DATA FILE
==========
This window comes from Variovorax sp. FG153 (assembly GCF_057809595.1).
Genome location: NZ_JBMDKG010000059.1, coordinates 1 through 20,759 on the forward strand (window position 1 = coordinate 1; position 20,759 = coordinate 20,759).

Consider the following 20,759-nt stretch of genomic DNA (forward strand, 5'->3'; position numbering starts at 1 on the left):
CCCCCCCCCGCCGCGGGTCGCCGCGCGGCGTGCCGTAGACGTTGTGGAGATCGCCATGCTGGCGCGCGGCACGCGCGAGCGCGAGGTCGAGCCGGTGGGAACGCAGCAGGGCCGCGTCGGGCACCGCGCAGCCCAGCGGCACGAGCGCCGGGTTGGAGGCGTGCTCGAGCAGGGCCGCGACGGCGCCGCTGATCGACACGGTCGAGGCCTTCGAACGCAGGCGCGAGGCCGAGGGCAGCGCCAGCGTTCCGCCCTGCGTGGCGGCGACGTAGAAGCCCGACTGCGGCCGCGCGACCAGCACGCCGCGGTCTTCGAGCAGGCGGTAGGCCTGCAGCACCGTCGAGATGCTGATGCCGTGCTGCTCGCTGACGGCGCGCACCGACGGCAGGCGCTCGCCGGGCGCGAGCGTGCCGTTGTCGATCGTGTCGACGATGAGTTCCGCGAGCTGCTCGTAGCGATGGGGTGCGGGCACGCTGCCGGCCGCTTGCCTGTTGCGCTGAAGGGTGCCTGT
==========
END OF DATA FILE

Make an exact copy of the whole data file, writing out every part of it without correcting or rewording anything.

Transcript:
This window comes from Variovorax sp. FG153 (assembly GCF_057809595.1).
Genome location: NZ_JBMDKG010000059.1, coordinates 1 through 20,759 on the forward strand (window position 1 = coordinate 1; position 20,759 = coordinate 20,759).

Consider the following 20,759-nt stretch of genomic DNA (forward strand, 5'->3'; position numbering starts at 1 on the left):
CCCCCCCCCGCCGCGGGTCGCCGCGCGGCGTGCCGTAGACGTTGTGGAGATCGCCATGCTGGCGCGCGGCACGCGCGAGCGCGAGGTCGAGCCGGTGGGAACGCAGCAGGGCCGCGTCGGGCACCGCGCAGCCCAGCGGCACGAGCGCCGGGTTGGAGGCGTGCTCGAGCAGGGCCGCGACGGCGCCGCTGATCGACACGGTCGAGGCCTTCGAACGCAGGCGCGAGGCCGAGGGCAGCGCCAGCGTTCCGCCCTGCGTGGCGGCGACGTAGAAGCCCGACTGCGGCCGCGCGACCAGCACGCCGCGGTCTTCGAGCAGGCGGTAGGCCTGCAGCACCGTCGAGATGCTGATGCCGTGCTGCTCGCTGACGGCGCGCACCGACGGCAGGCGCTCGCCGGGCGCGAGCGTGCCGTTGTCGATCGTGTCGACGATGAGTTCCGCGAGCTGCTCGTAGCGATGGGGTGCGGGCACGCTGCCGGCCGCTTGCCTGTTGCGCTGAAGGGTGCCTGT